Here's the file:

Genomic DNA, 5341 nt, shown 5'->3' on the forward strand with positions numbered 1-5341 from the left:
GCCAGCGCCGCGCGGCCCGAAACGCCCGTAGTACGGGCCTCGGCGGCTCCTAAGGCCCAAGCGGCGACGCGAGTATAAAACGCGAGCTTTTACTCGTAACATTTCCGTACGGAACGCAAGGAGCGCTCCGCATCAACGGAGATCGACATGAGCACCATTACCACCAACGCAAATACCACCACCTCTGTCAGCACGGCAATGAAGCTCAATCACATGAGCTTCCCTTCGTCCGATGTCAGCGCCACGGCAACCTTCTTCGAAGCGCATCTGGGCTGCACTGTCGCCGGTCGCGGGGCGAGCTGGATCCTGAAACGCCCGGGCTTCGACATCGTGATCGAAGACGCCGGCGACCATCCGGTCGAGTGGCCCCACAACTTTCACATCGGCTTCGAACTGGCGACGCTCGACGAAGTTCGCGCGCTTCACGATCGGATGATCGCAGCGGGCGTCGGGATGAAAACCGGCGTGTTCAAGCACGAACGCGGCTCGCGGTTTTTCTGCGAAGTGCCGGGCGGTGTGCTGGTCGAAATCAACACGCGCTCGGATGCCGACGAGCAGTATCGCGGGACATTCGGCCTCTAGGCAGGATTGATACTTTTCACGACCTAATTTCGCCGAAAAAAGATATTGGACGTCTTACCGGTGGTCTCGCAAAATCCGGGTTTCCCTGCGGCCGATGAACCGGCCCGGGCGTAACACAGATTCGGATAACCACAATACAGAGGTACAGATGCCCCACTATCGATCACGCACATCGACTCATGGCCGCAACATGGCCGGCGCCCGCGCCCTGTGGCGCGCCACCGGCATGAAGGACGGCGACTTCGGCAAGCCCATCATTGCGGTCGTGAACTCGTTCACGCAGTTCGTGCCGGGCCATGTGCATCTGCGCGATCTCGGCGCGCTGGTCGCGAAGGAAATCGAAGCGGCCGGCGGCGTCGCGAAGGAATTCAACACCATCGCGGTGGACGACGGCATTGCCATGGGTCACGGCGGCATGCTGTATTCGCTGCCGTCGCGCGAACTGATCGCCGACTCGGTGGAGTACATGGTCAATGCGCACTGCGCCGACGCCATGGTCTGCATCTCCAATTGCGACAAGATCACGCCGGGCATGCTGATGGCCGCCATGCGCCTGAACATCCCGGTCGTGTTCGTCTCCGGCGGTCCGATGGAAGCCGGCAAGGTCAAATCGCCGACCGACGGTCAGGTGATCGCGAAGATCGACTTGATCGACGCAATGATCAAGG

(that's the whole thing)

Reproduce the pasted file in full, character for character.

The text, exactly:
Genomic DNA, 5341 nt, shown 5'->3' on the forward strand with positions numbered 1-5341 from the left:
GCCAGCGCCGCGCGGCCCGAAACGCCCGTAGTACGGGCCTCGGCGGCTCCTAAGGCCCAAGCGGCGACGCGAGTATAAAACGCGAGCTTTTACTCGTAACATTTCCGTACGGAACGCAAGGAGCGCTCCGCATCAACGGAGATCGACATGAGCACCATTACCACCAACGCAAATACCACCACCTCTGTCAGCACGGCAATGAAGCTCAATCACATGAGCTTCCCTTCGTCCGATGTCAGCGCCACGGCAACCTTCTTCGAAGCGCATCTGGGCTGCACTGTCGCCGGTCGCGGGGCGAGCTGGATCCTGAAACGCCCGGGCTTCGACATCGTGATCGAAGACGCCGGCGACCATCCGGTCGAGTGGCCCCACAACTTTCACATCGGCTTCGAACTGGCGACGCTCGACGAAGTTCGCGCGCTTCACGATCGGATGATCGCAGCGGGCGTCGGGATGAAAACCGGCGTGTTCAAGCACGAACGCGGCTCGCGGTTTTTCTGCGAAGTGCCGGGCGGTGTGCTGGTCGAAATCAACACGCGCTCGGATGCCGACGAGCAGTATCGCGGGACATTCGGCCTCTAGGCAGGATTGATACTTTTCACGACCTAATTTCGCCGAAAAAAGATATTGGACGTCTTACCGGTGGTCTCGCAAAATCCGGGTTTCCCTGCGGCCGATGAACCGGCCCGGGCGTAACACAGATTCGGATAACCACAATACAGAGGTACAGATGCCCCACTATCGATCACGCACATCGACTCATGGCCGCAACATGGCCGGCGCCCGCGCCCTGTGGCGCGCCACCGGCATGAAGGACGGCGACTTCGGCAAGCCCATCATTGCGGTCGTGAACTCGTTCACGCAGTTCGTGCCGGGCCATGTGCATCTGCGCGATCTCGGCGCGCTGGTCGCGAAGGAAATCGAAGCGGCCGGCGGCGTCGCGAAGGAATTCAACACCATCGCGGTGGACGACGGCATTGCCATGGGTCACGGCGGCATGCTGTATTCGCTGCCGTCGCGCGAACTGATCGCCGACTCGGTGGAGTACATGGTCAATGCGCACTGCGCCGACGCCATGGTCTGCATCTCCAATTGCGACAAGATCACGCCGGGCATGCTGATGGCCGCCATGCGCCTGAACATCCCGGTCGTGTTCGTCTCCGGCGGTCCGATGGAAGCCGGCAAGGTCAAATCGCCGACCGACGGTCAGGTGATCGCGAAGATCGACTTGATCGACGCAATGATCAAGG